Five Things You Should Know as 1964 Civil Rights Act Marks Its 58th Anniversary

The 1964 Civil Rights Act, which marked its 58th anniversary on Saturday, was created specifically with Black people in mind to intentionally address racial discrimination in employment, education, voting and more while also addressing segregation, police brutality and freedom of speech.

But even nearly six decades after President Lyndon B. Johnson signed the Civil Rights Act of 1964 into law on July 2 of that year, all of the aforementioned scourges are still disproportionately affecting Black people and flourishing overall.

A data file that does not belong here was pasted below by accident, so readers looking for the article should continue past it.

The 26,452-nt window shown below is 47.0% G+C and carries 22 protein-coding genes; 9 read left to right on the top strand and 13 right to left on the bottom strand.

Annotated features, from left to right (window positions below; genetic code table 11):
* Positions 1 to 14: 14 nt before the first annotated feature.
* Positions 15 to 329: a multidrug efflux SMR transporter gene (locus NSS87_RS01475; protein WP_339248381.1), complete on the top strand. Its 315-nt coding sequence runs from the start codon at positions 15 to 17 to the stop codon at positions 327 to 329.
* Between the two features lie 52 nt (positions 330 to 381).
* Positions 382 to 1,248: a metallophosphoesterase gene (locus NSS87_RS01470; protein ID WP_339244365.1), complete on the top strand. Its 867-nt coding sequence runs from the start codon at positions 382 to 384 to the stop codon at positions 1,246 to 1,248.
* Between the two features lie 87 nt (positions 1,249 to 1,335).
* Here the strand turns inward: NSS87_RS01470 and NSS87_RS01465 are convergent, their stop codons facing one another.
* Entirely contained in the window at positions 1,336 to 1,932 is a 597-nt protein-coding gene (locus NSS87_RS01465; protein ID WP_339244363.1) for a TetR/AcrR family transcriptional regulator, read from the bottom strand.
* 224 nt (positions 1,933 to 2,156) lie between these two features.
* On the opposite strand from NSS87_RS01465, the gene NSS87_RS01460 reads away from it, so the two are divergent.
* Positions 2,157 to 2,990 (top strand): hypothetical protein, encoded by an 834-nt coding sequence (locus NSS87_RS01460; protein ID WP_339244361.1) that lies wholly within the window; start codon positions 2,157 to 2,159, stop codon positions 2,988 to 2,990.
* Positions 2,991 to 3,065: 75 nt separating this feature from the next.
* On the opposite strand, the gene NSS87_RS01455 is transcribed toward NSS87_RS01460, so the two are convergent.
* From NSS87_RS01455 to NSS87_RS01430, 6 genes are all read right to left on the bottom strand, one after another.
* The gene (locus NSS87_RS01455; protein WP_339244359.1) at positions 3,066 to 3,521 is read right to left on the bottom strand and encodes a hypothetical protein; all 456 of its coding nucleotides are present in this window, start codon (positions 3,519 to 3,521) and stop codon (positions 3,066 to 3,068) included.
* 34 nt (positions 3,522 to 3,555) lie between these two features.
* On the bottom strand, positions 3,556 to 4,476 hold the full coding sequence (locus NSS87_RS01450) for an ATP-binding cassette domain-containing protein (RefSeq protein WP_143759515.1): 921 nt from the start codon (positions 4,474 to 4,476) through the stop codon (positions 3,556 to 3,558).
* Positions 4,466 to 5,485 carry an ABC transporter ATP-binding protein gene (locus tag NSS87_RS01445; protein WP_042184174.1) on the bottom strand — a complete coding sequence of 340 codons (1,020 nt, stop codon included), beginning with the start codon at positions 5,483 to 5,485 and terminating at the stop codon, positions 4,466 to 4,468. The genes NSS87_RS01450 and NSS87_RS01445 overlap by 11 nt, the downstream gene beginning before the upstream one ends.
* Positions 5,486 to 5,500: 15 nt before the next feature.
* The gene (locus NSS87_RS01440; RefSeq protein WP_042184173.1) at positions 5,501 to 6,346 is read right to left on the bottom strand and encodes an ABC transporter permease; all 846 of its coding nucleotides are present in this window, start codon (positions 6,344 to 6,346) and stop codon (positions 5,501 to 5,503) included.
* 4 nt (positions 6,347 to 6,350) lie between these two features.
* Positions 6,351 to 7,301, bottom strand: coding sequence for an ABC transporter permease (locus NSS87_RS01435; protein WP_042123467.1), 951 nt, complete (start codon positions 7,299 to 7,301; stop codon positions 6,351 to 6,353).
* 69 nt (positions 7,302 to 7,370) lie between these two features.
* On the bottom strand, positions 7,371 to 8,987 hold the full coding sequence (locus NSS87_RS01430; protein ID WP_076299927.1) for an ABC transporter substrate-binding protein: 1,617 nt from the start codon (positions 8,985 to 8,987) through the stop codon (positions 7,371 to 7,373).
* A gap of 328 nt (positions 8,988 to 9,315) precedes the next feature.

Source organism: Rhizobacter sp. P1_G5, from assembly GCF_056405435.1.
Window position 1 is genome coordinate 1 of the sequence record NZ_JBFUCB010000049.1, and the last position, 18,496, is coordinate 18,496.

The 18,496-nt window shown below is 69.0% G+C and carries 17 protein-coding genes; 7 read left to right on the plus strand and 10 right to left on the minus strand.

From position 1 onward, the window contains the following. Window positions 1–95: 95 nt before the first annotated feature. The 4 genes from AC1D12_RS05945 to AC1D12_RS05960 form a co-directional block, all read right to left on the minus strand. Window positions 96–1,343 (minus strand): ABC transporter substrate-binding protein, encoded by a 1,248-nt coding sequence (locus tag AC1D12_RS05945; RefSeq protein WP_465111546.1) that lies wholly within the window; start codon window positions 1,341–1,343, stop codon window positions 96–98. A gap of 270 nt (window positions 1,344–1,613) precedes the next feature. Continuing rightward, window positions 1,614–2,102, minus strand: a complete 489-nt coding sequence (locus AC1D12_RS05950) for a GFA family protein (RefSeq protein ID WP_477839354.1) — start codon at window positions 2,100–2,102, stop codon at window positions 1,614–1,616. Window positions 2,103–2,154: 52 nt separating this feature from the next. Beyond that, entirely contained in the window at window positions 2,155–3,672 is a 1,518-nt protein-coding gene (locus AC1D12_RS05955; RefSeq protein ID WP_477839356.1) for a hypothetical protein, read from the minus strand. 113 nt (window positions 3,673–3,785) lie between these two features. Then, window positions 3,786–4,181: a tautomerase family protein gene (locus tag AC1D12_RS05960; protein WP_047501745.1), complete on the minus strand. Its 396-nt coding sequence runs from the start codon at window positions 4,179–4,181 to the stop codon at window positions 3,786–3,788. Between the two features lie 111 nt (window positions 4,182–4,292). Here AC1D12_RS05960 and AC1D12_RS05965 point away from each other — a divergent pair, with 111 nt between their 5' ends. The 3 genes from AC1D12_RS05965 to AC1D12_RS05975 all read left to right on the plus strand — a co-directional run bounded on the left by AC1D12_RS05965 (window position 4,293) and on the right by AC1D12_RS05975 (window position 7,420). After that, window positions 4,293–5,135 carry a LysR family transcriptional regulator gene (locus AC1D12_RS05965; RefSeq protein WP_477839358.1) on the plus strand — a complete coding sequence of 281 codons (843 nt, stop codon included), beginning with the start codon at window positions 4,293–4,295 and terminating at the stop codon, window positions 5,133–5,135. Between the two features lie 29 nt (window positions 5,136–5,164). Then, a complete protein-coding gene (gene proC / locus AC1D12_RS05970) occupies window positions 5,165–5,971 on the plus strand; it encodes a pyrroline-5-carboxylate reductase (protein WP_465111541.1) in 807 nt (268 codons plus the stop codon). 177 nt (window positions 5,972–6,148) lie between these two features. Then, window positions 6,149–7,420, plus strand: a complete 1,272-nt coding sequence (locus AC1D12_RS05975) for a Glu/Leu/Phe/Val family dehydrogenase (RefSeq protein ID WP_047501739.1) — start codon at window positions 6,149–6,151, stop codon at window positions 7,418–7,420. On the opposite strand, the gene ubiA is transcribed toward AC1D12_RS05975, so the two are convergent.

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Since the 2020 election alone, Republican-led legislatures across the country have eroded protections in voting rights, bodily autonomy beginning with abortion access and these and other rights and protections seemingly diminish with each restrictive election law enacted.

Last year, the U.S. Supreme Court upheld a decision that set a damning precedent for Americans hoping to see the constitutional right to vote made easier and not harder. And not to be outdone, Senate Republicans used a filibuster — which has its roots in anti-Black racism — to prevent the advancement of the For the People Act, a crucial piece of legislation that would have overhauled basically everything about elections in the U.S. and greatly benefitted Black voters, in particular.

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